Key raw materials necessary for modern devices such as cell phones, laptop computers and flat-screen TVs may be found in abundance on the ocean floor, Japanese scientists report in the journal Nature Geoscience.
Yasuhiro Kato and his colleagues at the University of Tokyo say they surveyed 78 sites on the Pacific Ocean floor and found high concentrations of rare-earth elements and the metal yttrium.
"We estimate that an area of just one square kilometer, surrounding one of the sampling sites, could provide one-fifth of the current annual world consumption of these elements," the scientists report.
And, the scientists say, the rare earths might not be difficult to extract.
"We show that rare-earth elements and yttrium are readily recovered from the mud by simple acid leaching, and suggest that deep-sea mud constitutes a highly promising huge resource for these elements," they wrote.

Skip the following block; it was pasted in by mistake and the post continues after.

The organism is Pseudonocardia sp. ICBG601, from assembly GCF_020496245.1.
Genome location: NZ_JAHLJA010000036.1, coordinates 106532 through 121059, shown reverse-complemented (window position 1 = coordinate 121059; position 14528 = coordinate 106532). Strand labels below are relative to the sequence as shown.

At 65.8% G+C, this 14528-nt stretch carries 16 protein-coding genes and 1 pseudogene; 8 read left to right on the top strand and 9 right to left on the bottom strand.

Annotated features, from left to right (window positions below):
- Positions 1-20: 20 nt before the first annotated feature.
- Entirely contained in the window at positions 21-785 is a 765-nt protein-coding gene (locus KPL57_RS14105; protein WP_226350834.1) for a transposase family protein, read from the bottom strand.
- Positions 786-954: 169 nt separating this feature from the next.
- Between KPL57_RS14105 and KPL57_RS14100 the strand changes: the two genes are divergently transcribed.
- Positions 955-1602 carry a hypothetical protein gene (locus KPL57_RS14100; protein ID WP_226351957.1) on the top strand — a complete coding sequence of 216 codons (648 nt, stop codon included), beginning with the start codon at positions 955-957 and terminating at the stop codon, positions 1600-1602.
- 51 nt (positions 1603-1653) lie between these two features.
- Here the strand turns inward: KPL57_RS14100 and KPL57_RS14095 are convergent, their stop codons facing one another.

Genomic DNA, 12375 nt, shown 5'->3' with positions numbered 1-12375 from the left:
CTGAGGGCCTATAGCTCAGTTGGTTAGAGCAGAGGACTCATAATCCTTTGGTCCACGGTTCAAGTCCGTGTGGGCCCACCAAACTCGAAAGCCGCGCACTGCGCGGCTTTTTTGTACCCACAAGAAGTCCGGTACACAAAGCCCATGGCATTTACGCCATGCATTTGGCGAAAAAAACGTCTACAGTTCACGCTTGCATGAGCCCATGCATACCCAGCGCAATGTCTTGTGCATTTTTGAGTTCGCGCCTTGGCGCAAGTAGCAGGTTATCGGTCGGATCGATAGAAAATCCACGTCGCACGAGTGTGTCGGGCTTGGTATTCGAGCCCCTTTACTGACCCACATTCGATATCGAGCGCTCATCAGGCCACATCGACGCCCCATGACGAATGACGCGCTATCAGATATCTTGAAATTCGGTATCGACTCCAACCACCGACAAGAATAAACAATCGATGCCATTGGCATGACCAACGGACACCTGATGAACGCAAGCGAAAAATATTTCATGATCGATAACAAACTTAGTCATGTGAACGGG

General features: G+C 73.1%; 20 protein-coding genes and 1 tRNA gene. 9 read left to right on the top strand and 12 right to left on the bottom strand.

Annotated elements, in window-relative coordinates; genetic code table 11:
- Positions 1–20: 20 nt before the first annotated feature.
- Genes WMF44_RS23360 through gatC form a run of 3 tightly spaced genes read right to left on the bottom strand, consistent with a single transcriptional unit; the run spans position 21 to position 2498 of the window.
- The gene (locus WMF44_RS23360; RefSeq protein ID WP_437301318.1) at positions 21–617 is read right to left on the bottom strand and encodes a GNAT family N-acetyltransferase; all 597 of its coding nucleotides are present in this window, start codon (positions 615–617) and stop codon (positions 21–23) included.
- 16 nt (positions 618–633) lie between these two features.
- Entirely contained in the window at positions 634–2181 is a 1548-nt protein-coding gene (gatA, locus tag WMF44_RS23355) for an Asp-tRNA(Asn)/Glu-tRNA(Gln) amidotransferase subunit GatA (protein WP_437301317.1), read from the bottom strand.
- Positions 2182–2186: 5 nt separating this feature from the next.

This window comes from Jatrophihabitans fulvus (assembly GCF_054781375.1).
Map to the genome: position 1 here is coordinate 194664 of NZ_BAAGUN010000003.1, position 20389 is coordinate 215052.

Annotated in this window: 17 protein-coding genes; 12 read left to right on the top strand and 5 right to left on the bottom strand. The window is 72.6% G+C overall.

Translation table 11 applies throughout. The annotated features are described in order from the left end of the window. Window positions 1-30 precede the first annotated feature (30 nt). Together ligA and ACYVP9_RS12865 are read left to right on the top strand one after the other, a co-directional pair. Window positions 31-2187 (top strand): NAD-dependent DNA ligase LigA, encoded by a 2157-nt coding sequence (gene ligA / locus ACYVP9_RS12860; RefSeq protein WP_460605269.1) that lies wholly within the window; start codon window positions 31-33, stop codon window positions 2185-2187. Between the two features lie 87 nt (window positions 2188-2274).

That would be good news for the market for rare earths, 97% of which now come from China, according to media reports. Recent Chinese moves to limit exports of rare-earth minerals has caused price spikes, Mother Nature News reports.
But writing on Nature.com, journalist Nicola Jones reports that deep-ocean rare-earth mining might not be that simple. Jones quotes Gareth Hatch of Illinois-based Technology Metals Research:
"People talk about mining on the asteroids or the moon. This isn't that hard, but it's similar."
But based on what we make with these minerals (read the Mother Nature News report), it may be a task the world want to take on.